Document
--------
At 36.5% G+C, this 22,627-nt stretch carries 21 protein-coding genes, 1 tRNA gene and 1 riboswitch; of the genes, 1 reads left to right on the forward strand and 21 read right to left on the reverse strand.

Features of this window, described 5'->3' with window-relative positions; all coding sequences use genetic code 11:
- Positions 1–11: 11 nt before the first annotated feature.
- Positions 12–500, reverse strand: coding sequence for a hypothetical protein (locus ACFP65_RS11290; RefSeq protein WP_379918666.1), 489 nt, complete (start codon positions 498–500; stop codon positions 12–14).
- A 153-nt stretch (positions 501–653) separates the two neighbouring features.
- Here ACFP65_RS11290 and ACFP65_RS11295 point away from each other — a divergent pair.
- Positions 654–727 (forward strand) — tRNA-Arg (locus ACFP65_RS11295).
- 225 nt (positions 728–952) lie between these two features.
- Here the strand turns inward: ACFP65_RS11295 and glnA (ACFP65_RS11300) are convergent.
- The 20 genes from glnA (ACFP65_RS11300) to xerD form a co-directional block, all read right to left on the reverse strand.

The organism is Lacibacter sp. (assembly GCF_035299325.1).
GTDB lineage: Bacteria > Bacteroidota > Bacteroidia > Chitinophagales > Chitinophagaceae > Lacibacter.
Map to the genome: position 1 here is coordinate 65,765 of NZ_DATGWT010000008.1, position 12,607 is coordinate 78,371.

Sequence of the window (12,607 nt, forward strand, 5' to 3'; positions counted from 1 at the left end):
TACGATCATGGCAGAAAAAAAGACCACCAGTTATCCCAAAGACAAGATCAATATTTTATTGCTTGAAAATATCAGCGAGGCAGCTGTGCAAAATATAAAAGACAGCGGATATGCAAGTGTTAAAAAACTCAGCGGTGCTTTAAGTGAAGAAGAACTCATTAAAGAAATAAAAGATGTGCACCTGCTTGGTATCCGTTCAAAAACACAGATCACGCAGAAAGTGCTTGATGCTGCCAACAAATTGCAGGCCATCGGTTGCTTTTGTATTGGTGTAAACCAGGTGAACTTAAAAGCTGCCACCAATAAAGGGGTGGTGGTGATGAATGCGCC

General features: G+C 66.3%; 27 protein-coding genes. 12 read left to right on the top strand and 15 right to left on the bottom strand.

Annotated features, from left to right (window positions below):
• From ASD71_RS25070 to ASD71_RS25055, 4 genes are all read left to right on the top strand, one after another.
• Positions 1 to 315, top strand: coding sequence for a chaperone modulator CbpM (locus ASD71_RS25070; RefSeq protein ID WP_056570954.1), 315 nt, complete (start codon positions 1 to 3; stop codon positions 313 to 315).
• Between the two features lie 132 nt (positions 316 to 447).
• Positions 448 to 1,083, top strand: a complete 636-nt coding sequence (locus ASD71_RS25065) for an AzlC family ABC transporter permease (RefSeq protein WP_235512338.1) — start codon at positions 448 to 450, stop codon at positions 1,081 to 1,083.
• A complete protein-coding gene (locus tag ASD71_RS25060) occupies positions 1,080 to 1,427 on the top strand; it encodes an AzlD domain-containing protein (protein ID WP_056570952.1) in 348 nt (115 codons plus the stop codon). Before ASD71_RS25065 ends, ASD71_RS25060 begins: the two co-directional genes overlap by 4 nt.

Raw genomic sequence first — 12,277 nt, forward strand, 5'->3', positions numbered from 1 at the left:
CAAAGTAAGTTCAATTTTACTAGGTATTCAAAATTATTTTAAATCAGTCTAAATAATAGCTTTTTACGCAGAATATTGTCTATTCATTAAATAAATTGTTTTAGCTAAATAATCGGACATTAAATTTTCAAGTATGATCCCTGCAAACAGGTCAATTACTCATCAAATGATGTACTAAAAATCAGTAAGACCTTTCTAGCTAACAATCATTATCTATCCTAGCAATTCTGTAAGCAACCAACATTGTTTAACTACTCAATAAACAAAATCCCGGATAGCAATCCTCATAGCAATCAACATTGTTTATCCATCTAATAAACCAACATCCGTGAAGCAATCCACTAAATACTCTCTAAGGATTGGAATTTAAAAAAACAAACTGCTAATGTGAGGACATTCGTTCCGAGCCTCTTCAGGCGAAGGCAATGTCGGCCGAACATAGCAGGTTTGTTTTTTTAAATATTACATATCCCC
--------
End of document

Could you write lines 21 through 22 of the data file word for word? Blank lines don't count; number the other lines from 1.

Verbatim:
• Positions 448 to 1,083, top strand: a complete 636-nt coding sequence (locus ASD71_RS25065) for an AzlC family ABC transporter permease (RefSeq protein WP_235512338.1) — start codon at positions 448 to 450, stop codon at positions 1,081 to 1,083.
• A complete protein-coding gene (locus tag ASD71_RS25060) occupies positions 1,080 to 1,427 on the top strand; it encodes an AzlD domain-containing protein (protein ID WP_056570952.1) in 348 nt (115 codons plus the stop codon). Before ASD71_RS25065 ends, ASD71_RS25060 begins: the two co-directional genes overlap by 4 nt.